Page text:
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Memo Could Have Helped Killer's Case, Expert Says

Courts: In document withheld by prosecutors, medical authority compared Michael Johnson's mental health to Unabomber's.


Prosecutors were ethically--and perhaps legally--obligated to reveal that their own psychological expert called Unabomber Theodore Kaczynski "pretty normal" in comparison to convicted cop killer Michael Raymond Johnson--an assessment that could have helped the Vietnam veteran escape the death penalty, legal authorities said Wednesday.

Johnson, 51, was found guilty last year for the 1996 execution-style shooting of Ventura County Sheriff's Deputy Peter Aguirre, 26.

Defense attorneys argued that Johnson, 51, was insane when he ran naked from the shower of his estranged wife's Meiners Oaks home and shot the officer. Prosecutors said he was not and deserved the death penalty. Jurors sided with prosecutors, and in January 1998 recommended that Johnson be sentenced to die.

But in a confidential interoffice memo written after the conviction but before sentencing, Deputy Dist. Atty. Maeve Fox summarizes an assessment by a prosecution medical expert who declares Johnson schizophrenic. A copy of the memo, which attorneys revealed but did not release last month, has been obtained by The Times.

"The bottom line is that [Dr. Daniel] Martell feels that we are going to lose the fight regarding whether Johnson has a mental disease," Fox wrote in the Feb. 4, 1998, memo to her colleague on the case, Matt Hardy.

It was Martell's belief that Johnson had a long-standing history of mental illness based on records he had reviewed, Fox wrote. Martell--a widely recognized medical expert who analyzed such defendants as Kaczynski and Jeffrey Dahmer--never examined Johnson personally.

"On a more somber note," Fox wrote in the memo, "one of Martell's comments to us was, 'I wish I was working for the defense on this case.' He indicated that this indeed is a 'rare' case in which the defendant does indeed suffer from exactly what the defense says he does."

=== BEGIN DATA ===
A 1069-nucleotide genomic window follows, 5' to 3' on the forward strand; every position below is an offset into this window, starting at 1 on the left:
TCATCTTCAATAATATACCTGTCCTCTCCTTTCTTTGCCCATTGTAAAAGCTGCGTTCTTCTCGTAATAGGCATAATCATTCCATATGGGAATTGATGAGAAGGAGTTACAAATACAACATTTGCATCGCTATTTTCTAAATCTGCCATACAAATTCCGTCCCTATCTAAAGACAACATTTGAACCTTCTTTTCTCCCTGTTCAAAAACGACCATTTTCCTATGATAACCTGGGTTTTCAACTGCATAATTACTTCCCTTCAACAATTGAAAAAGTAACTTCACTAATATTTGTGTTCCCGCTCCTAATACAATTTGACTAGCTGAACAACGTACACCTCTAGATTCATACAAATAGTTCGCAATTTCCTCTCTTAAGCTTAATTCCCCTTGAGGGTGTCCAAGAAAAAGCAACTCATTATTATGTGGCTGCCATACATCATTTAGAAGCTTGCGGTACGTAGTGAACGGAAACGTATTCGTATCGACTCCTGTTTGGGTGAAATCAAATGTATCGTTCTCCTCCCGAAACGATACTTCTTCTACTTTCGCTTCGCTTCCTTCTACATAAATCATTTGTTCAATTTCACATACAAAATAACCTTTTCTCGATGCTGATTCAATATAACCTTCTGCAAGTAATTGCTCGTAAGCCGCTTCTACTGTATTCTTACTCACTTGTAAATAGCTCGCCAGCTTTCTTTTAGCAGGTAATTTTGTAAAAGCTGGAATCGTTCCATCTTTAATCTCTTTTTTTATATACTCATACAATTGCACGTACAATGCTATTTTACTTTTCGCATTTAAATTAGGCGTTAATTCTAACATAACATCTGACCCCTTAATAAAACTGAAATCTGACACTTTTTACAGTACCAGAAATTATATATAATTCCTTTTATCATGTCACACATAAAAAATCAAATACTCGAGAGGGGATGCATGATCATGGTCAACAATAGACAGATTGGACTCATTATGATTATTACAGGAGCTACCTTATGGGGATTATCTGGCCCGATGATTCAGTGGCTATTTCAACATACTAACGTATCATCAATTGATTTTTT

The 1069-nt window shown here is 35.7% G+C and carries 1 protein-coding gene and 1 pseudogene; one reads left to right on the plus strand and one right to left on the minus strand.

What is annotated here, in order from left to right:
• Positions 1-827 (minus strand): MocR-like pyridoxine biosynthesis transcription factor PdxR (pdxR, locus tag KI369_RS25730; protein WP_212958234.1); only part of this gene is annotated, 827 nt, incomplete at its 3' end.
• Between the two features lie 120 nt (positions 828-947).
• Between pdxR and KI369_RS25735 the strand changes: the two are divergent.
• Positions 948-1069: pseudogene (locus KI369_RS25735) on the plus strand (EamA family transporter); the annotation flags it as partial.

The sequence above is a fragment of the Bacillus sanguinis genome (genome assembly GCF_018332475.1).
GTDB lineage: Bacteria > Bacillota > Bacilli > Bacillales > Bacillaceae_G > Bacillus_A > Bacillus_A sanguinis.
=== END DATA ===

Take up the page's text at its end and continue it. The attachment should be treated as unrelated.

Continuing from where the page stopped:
At the end of her nine-page memo, Fox noted that Martell had worked on the Kaczynski case.

"Martell says that compared to our guy, Kaczynski is pretty normal. Yikes!!!" she wrote.

Martell, whose practice is based in Newport Beach, was on the witness list in the Johnson case, but he was mainly used as a consultant to plot prosecution strategy.

Prosecutors never called him to the stand. They also never told defense attorneys, as they may have been legally obligated to do, about Martell's assessment. Instead, prosecutors turned to another psychologist who testified that Johnson was sane.

Officials in the Ventura County public defender's office called the prosecutor's failure to disclosure Martell's findings "reprehensible."

"There was a certain moral and ethical responsibility to turn this over," Public Defender Kenneth Clayman said Wednesday. "To have a renowned expert who says the defense is correct, to say it is a 'classic example of schizophrenia,' to say he wished he was testifying for the defense. . . . How in the world could this information not be revealed?"

"My God, they stood up and asked for death," said Todd Howeth, the deputy public defender who represented Johnson in the trial. "To bury that report, how could that ever put forth the truth of what really happened?"

Martell said Johnson was making "a classic cry for help" in 1994 when he met with county mental health workers. "He told the doctors at [Ventura County mental health department] that he was afraid he was going to hurt someone and they sent him out on the street," according to Fox's memo.

Martell suggested that Johnson, who had a history of substance abuse, may have been using drugs "as an attempt to self-medicate, which is very common among schizophrenics," the memo said.

Prosecutors only revealed the memo in March--14 months after Johnson's conviction--after Howeth said he became suspicious that notes on Martell's opinions might exist. He said he specifically demanded to see any notes on Martell's assessments last November.

Howeth has been collecting information to help prepare for an appeal of Johnson's case. All death penalty convictions are automatically appealed to the state Supreme Court.

The district attorney's office refused comment Wednesday, citing pending litigation. But in a written statement to the Supreme Court in March, Dist. Atty. Michael D. Bradbury argued that some of the information was not evidence, but rather a summary of prosecution strategy. Martell's statements, therefore, did not have to be shared with the defense, Bradbury argued. He went on to say the information would not necessarily "cast doubt upon the correctness of the conviction."

"To the contrary, it is our position that the death penalty was properly imposed in this case, and that the judgment should be affirmed on appeal," he added.

But at least one legal authority believes that the prosecution stumbled by not revealing Martell's findings, agreeing with the public defender's office that the district attorney had a duty--ethically, if not also legally--to bring them out in open court.

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